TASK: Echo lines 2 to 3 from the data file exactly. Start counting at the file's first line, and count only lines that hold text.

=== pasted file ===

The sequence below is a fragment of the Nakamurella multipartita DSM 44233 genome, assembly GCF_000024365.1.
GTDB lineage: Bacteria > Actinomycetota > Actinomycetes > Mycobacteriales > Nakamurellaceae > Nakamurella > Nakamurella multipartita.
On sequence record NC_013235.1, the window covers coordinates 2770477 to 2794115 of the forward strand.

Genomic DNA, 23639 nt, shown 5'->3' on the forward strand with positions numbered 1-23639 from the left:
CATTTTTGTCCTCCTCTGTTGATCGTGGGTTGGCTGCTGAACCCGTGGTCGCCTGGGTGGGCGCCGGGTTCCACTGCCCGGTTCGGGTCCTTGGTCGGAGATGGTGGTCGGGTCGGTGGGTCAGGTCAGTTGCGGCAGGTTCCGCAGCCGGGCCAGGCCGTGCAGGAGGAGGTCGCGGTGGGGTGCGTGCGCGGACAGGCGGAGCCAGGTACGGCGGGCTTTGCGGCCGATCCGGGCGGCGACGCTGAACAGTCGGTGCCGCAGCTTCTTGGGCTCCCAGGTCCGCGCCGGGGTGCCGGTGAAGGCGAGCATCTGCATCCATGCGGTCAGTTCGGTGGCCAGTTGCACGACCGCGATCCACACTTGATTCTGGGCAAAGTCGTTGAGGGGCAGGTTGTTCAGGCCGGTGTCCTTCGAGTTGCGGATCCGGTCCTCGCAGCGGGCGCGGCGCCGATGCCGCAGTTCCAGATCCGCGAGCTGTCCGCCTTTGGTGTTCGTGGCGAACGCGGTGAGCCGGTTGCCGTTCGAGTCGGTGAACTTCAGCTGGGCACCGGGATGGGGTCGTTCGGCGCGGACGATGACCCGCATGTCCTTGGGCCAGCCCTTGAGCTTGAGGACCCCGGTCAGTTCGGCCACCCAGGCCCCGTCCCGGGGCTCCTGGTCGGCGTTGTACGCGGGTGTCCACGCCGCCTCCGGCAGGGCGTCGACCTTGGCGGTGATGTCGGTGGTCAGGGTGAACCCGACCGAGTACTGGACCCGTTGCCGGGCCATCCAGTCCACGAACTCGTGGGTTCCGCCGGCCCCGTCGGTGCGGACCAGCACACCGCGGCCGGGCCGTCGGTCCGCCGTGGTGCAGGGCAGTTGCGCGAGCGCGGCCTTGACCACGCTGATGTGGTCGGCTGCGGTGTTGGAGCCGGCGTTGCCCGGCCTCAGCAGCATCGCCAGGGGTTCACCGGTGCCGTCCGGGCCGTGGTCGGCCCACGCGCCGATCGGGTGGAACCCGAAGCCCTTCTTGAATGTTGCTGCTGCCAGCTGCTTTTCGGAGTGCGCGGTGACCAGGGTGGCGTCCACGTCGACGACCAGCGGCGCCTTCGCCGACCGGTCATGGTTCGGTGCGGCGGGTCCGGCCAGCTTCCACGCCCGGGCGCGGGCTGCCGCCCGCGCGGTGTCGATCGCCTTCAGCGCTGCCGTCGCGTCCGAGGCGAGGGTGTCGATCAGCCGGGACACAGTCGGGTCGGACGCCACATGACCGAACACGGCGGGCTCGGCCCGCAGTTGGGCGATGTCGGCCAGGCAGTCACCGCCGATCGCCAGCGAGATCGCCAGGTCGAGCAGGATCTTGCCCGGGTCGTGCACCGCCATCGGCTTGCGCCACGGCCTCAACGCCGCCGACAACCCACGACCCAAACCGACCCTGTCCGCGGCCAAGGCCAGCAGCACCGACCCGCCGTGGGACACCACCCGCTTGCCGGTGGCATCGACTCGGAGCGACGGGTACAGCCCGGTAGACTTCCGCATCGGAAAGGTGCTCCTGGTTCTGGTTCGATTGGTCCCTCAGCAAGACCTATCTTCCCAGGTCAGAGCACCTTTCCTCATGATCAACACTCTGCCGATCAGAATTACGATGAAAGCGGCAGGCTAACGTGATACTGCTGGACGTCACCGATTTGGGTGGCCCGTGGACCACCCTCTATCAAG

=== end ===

GTDB lineage: Bacteria > Actinomycetota > Actinomycetes > Mycobacteriales > Nakamurellaceae > Nakamurella > Nakamurella multipartita.
On sequence record NC_013235.1, the window covers coordinates 2770477 to 2794115 of the forward strand.